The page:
If there is such a thing as a war on the car in this city, a report going before the board of health on Monday could well be the new battle plan for the anti-automobile faction.
The report, authored by Toronto Public Health, outlines an extensive strategy to increase the cycling and walking in Toronto, a goal that its authors say can only be achieved by curbing the car-first thinking that informs the design of so much of our physical space.
But the benefits of giving more consideration to bikers and pedestrians far outweigh any resulting inconvenience to drivers, according to medical officer of health Dr. David McKeown.
"This report concludes that increased investment in the safety, attractiveness, and feasibility of walking and cycling will help to improve health," McKeown wrote in his summary of the report, citing decreased risk of fatal vehicle collisions, heart attack, strokes, obesity, diabetes, and cancer.
The report's recommendation to lower speed limits to 40 km/hr on non-residential streets and 30 km/hr on residential ones has gotten the most attention from the media so far, and perhaps with good reason. Statistics show that pedestrians have an 85 per cent chance of dying when hit by a car going 50 km/hr, but fatality rates drop to 5 per cent if the car is going 30 km/hr. Roughly 3,000 people are hit by cars every year in Toronto, resulting in about 30 deaths.
But the 96-page report is much more sweeping than that one recommendation, and the city it envisions is strikingly different than the one we live in now. Not only would speed limits be lower, but traffic would be calmed by ubiquitous physical treatments like curb extensions and narrower roads.
Wherever possible, cyclists would be separated from drivers by curbs or buffers. Traffic signals would give pedestrians and cyclists a three- to five-second head start over cars, and major intersections would feature bicycle boxes to prevent conflicts with motorists.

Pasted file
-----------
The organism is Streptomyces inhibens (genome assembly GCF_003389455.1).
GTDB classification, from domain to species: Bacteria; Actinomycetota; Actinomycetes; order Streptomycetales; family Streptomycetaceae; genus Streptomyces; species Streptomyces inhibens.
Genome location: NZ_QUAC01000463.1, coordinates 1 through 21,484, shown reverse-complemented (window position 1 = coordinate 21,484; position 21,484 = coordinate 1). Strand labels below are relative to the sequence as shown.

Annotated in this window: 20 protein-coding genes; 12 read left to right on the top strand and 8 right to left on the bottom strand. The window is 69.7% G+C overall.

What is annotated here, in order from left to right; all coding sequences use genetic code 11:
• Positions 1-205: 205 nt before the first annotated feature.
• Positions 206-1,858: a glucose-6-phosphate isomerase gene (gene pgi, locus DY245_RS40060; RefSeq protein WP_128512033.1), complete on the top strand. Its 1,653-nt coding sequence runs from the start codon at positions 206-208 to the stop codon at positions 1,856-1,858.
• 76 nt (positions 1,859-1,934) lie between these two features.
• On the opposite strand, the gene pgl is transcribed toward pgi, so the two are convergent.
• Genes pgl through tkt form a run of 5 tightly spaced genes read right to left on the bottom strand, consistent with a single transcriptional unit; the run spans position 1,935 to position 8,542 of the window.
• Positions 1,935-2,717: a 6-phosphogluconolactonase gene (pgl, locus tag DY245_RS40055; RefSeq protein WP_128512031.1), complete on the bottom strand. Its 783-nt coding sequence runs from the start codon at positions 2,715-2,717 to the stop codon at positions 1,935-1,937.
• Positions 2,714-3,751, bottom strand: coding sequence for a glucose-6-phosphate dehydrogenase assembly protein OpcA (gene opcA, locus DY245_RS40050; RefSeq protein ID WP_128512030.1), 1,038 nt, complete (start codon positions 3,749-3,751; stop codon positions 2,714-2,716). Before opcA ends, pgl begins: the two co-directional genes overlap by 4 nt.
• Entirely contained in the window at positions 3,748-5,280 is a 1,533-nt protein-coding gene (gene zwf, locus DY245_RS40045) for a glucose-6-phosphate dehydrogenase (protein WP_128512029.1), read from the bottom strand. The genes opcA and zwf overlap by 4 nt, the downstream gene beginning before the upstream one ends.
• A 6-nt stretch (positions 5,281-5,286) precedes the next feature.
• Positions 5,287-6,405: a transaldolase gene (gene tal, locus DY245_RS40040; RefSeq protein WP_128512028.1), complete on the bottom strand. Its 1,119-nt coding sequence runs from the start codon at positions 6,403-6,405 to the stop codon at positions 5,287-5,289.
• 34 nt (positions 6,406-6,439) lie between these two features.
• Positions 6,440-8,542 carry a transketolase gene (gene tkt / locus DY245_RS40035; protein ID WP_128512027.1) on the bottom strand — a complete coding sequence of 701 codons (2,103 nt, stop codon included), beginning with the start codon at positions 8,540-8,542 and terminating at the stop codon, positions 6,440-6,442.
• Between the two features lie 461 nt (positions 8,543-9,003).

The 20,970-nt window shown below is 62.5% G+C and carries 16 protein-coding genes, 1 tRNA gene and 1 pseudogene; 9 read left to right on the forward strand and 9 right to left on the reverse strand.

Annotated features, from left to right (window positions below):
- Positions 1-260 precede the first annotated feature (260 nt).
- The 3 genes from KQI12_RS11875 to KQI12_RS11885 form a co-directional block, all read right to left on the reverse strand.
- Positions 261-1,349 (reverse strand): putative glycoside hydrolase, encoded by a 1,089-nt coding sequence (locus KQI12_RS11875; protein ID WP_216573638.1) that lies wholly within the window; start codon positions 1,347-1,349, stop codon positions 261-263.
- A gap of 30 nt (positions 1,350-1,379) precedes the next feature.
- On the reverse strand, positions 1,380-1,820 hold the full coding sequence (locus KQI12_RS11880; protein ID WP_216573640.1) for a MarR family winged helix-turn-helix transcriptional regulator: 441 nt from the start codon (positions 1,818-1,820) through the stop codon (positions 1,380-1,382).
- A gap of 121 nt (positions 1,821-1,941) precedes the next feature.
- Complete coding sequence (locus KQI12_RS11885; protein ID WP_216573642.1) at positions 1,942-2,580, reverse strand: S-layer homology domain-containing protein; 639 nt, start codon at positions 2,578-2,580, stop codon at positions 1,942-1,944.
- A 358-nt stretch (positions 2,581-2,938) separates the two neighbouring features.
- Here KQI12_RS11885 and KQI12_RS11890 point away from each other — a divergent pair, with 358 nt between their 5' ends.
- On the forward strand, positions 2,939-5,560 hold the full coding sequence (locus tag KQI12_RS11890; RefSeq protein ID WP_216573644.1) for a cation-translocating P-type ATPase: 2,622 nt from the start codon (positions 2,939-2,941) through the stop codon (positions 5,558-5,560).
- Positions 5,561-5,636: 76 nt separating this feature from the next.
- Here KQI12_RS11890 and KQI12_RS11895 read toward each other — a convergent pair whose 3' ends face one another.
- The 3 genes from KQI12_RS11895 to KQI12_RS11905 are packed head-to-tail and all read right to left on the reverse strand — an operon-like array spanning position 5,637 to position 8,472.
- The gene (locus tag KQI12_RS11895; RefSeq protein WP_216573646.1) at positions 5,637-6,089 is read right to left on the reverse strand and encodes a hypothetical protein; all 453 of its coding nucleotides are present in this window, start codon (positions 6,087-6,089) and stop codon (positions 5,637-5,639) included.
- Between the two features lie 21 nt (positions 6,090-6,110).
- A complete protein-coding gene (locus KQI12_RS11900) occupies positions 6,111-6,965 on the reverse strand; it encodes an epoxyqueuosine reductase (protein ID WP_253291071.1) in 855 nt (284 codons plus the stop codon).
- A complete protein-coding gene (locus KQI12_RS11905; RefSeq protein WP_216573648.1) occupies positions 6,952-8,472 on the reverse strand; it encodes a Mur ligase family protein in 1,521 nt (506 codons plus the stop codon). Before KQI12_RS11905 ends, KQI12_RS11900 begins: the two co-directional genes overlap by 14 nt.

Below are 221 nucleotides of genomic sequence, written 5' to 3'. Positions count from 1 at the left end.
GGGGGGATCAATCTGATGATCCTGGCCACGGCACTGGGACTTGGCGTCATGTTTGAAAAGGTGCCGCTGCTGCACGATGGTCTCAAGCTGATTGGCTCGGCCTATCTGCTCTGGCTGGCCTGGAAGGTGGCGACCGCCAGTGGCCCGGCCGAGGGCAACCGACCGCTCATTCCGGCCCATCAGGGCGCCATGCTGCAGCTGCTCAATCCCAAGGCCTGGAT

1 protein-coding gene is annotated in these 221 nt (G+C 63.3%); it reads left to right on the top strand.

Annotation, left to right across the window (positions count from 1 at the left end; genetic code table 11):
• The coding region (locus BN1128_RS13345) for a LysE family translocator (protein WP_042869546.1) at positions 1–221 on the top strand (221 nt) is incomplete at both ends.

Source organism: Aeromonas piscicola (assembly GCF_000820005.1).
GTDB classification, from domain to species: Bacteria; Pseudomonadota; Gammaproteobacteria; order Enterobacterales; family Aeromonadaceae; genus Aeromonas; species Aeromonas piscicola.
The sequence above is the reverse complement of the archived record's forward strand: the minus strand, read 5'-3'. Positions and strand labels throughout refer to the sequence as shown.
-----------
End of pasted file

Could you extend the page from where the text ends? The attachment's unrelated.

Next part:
Interconnected networks of bike lanes would stretch into the suburbs, and every residential street would have a smooth, wheelchair-ready sidewalk. Workplaces and schools would have indoor bike parking and showers for commuting cyclists, and aggressive education campaigns would promote active transportation at a young age.
"It's a fundamental shift," Amanda O'Rourke, director of policy and planning at active transportation advocacy group 8-80 Cities, says of the report. "It is extremely important and a wonderful opportunity to make safer streets in Toronto."
In that area, Toronto has a lot of room to grow. The report found that while 55 per cent of trips are short enough to be covered by cycling or walking, the two combined have a mode share of only 8.2 per cent.
O'Rourke argues that not only would more active transportation make Toronto healthier, but more equitable. Because 30 per cent of people don't drive, and those who do have higher-incomes and tend to be between the ages of 18 and 65, our current car-first thinking excludes the poor, the young, and the elderly.
"It's really an issue of democracy on our streets," O'Rourke says. "Streets are the largest public space in our cities. They really need to be shared by everyone. There is a huge equity issue there."
While the report's recommendations have already been shot down by the mayor (he called the suggestion to lower speed limits "nuts" on Friday) and some of his allies as impractical, O'Rourke believes concerns that slower roads will hurt the economy are overblown.
"What we've actually found is that cities that make these investments provide a greater quality of life for their residents, and that's a great tool for economic competitiveness, especially in the globalized economy," she says, noting that gridlock can't be solved by enhancing the current supremacy of the car.
The report found that improving safety for cyclists and pedestrians would save over $62 million a year in collision costs, and current levels of active transportation generate up to $478 million in indirect economic benefits by preventing lost productivity in the workplace.
While the report's recommendations may not gain much traction at Rob Ford's City Hall, Councillor Joe Mihevc hopes that it will at least encourage people to stop thinking of road planning as simply a matter for the transportation department.
"It's not just a transportation issue," says Mihevc, who serves as vice-chair of the board of health. "It's a public health issue given the amount of people who get injured by vehicles that are traveling too fast."